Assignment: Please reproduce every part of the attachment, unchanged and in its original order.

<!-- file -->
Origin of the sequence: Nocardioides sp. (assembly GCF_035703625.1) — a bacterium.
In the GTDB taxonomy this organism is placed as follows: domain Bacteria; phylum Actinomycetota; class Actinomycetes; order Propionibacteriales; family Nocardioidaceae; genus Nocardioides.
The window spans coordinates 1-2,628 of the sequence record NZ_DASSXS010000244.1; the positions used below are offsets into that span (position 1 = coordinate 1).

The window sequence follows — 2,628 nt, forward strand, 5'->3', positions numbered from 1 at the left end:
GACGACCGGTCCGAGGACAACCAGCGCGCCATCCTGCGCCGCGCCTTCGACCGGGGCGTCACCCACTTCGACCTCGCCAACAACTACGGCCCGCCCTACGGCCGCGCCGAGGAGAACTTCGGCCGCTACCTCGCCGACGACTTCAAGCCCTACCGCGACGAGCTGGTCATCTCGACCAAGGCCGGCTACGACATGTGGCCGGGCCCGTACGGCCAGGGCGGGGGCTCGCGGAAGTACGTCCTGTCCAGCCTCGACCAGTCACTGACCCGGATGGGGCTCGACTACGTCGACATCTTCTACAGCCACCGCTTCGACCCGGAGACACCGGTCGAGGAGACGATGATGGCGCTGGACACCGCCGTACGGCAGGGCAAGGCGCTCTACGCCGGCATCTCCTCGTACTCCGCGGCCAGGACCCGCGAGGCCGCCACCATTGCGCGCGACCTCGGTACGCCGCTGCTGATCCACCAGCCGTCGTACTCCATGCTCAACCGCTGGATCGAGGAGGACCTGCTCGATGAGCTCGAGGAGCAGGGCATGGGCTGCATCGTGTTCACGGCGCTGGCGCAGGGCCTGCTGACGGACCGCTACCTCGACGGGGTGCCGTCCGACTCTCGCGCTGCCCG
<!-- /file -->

Origin of the sequence: Nocardioides sp. (assembly GCF_035703625.1) — a bacterium.
In the GTDB taxonomy this organism is placed as follows: domain Bacteria; phylum Actinomycetota; class Actinomycetes; order Propionibacteriales; family Nocardioidaceae; genus Nocardioides.
The window spans coordinates 1-2,628 of the sequence record NZ_DASSXS010000244.1; the positions used below are offsets into that span (position 1 = coordinate 1).

The window sequence follows — 2,628 nt, forward strand, 5'->3', positions numbered from 1 at the left end:
GACGACCGGTCCGAGGACAACCAGCGCGCCATCCTGCGCCGCGCCTTCGACCGGGGCGTCACCCACTTCGACCTCGCCAACAACTACGGCCCGCCCTACGGCCGCGCCGAGGAGAACTTCGGCCGCTACCTCGCCGACGACTTCAAGCCCTACCGCGACGAGCTGGTCATCTCGACCAAGGCCGGCTACGACATGTGGCCGGGCCCGTACGGCCAGGGCGGGGGCTCGCGGAAGTACGTCCTGTCCAGCCTCGACCAGTCACTGACCCGGATGGGGCTCGACTACGTCGACATCTTCTACAGCCACCGCTTCGACCCGGAGACACCGGTCGAGGAGACGATGATGGCGCTGGACACCGCCGTACGGCAGGGCAAGGCGCTCTACGCCGGCATCTCCTCGTACTCCGCGGCCAGGACCCGCGAGGCCGCCACCATTGCGCGCGACCTCGGTACGCCGCTGCTGATCCACCAGCCGTCGTACTCCATGCTCAACCGCTGGATCGAGGAGGACCTGCTCGATGAGCTCGAGGAGCAGGGCATGGGCTGCATCGTGTTCACGGCGCTGGCGCAGGGCCTGCTGACGGACCGCTACCTCGACGGGGTGCCGTCCGACTCTCGCGCTGCCCG